Tue 07 Feb 2017
By Jonathan Wood, Manager & Valuer, Norwich office
The market was a fluctuating and unpredictable one in 2016. Events such as Brexit, changes to stamp duty for 2nd home owners and the USA election delivered occasional blips in confidence. In contrast, rock bottom interest rates did encourage first time buyers and investors and therefore the lows were quickly overcome by interesting and unforeseen positive news such as the drop in unemployment figures and growth of the economy.
The key driver for the property market continued to be a lack of fluid supply. The very basic marketing forces of supply and demand had never been more obvious. We regularly had more than one buyer bidding for properties, creating some incredible outcomes for our vendors.
2016 was definitely the year of the ‘serious viewer’ with the ratio of offers from viewings rising all the time. There were very few people out there viewing properties simply ‘on a whim’ – and when people found a property they liked they are quick to act upon it. Norfolk experienced a 10% rise, almost twice as much as the rest of the UK.
So what will happen in 2017? The analysts predict that prices will increase but at a much slower rate than in 2016. We think it’s unlikely we will see the 10% rise we experienced last year and experts are suggesting a 2% rise is more likely. However, we have no doubt that demand will remain strong across the county.
The desirability of Norwich remains high with good schooling, expansion of some major businesses and the construction of the northern distributor road. For many, Norfolk and Norwich offers a better quality of life. Whenever you see a county or a city experience infrastructure growth, well-known high street names begin appearing and this is a great sign for long term confidence.
Interestingly, in the city in particular, we have seen a rise in the number of out of area buyers buying a property as a second home with a view to relocate in around 5 years’ time despite the stamp duty increase on second homes.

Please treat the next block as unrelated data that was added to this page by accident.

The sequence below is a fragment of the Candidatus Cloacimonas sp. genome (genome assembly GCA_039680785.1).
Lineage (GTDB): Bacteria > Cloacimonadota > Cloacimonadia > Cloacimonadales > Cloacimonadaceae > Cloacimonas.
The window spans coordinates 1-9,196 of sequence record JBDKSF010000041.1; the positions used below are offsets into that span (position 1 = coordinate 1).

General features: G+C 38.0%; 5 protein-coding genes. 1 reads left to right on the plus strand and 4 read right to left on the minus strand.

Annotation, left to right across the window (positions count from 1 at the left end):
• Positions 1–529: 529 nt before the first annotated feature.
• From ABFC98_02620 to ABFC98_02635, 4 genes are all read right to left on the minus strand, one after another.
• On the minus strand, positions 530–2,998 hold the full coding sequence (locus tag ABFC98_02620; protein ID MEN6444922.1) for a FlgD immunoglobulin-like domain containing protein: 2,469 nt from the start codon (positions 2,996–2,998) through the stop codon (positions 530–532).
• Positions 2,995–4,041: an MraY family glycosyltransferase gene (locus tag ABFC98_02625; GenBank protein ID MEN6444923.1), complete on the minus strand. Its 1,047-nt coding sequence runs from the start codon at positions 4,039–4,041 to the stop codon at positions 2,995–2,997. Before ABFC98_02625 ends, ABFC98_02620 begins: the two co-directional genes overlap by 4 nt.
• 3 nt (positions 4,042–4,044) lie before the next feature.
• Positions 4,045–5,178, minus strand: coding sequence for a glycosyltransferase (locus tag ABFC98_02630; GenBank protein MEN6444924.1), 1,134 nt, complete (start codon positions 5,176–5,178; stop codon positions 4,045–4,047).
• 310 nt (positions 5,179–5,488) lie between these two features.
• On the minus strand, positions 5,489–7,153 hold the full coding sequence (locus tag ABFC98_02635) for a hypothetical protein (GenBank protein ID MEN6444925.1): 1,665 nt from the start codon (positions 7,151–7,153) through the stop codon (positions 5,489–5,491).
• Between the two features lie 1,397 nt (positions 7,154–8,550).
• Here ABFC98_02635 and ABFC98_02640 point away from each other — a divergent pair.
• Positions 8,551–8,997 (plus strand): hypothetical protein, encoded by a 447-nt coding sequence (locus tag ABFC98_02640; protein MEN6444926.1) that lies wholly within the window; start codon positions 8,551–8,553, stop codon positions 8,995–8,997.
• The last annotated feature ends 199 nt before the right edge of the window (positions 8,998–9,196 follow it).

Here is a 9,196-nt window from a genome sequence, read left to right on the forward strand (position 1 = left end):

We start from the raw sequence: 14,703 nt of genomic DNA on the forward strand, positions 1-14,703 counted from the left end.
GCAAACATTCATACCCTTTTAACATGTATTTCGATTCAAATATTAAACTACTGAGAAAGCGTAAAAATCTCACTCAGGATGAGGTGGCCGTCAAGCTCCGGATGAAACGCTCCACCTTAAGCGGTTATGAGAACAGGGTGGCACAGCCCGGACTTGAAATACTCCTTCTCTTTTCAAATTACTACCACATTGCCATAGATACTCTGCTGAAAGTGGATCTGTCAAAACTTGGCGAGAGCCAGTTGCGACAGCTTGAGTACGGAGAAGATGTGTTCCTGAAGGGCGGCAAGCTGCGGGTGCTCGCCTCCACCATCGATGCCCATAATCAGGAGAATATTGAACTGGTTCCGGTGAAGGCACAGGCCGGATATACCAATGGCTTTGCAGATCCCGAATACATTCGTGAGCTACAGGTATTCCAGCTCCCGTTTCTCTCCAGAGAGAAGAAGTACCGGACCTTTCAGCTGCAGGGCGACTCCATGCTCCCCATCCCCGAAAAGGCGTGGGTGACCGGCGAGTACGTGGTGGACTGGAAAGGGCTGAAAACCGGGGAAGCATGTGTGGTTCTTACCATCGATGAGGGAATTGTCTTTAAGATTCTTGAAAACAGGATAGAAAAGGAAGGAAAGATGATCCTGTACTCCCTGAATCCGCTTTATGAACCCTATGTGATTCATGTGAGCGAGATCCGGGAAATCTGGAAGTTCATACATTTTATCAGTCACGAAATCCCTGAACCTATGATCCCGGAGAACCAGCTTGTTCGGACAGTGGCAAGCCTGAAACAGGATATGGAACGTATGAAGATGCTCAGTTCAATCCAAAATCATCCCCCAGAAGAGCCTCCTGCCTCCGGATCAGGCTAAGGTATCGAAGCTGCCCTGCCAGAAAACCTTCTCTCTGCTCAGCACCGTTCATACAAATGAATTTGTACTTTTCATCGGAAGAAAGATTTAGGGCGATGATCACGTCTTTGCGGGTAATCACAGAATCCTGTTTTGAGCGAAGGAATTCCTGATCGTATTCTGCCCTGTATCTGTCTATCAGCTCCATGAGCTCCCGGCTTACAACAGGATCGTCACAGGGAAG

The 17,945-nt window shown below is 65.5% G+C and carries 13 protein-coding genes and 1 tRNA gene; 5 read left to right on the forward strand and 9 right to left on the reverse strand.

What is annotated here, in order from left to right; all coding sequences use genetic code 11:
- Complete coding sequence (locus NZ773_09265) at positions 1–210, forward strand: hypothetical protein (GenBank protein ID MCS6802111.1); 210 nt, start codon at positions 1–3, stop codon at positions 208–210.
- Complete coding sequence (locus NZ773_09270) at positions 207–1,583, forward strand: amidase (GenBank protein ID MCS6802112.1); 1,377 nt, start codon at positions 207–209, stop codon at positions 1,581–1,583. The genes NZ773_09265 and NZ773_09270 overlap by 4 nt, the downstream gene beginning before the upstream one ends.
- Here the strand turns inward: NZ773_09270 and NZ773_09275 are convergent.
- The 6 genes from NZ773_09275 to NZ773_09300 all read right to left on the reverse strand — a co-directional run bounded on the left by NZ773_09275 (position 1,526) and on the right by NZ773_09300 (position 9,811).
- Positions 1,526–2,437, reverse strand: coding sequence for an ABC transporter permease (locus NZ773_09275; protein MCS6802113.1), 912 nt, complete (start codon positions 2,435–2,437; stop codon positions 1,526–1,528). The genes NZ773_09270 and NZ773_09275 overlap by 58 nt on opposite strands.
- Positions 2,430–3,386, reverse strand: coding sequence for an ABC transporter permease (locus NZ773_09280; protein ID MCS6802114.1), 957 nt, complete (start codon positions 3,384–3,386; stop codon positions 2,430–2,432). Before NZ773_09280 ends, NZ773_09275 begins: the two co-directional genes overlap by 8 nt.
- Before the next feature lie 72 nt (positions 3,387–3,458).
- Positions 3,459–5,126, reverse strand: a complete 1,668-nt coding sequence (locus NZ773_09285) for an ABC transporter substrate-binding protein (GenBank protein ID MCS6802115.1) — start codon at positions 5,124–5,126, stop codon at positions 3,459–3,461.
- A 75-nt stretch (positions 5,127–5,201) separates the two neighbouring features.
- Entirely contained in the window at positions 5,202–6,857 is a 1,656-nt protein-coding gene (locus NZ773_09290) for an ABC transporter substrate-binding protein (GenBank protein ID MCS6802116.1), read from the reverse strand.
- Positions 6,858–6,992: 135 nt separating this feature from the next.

"Estate agents often get a pretty bad press, yet a good one can really help sell your house as Iâ€™ve recently experienced. We chose Sowerbys because of their professionalism when compared to others we looked at. It was a good choice - with Sowerbys efficiency and good presentation of our property, we sold it quickly, thatâ€™s inevitable when you think thatâ€™s a decent fee for something sold so quickly, but the presentation of our property and the professionalism of the viewings really helped. However our story didnâ€™t end there as our buyer pulled out for personal reasons. This when you need a good agent. Sowerbys reacted quickly and with understanding of our disappointment, and got back on with the job of re-marketing the property without any fuss. This time it took longer, we were in a chain, and quite frankly the English system for selling property is broken, ours took three and a half months to exchange, and until youâ€™ve exchanged, your sale can be gone within a heartbeat, it is not secure. This is where you need a good agent, one that will work with other agents, solicitors, buyers and sellers to keep things moving, keep everyone informed and advise you along the way. I would recommend Sowerbys without hesitation and in particular would give recognition to Peter Scott and Alison Carter at the Hunstanton office. In our experience the solicitors in our chain were not at all responsive and were poor at organising anything but the relationship between themselves and their client, and this is not enough when youâ€™re in a chain, you need someone who will manage, coordinate and cajole across everyone across the chain, Alison Carter at Sowerbys was excellent at taking on this coordination and making things happen. Itâ€™s very difficult to know who your buyer is and how complex a chain is, until your stuck within it, and it only takes one poor solicitor or one difficult buyer and the whole lot can come crashing down without someone there to manage it through â€“ remember that when you choose your estate agent!"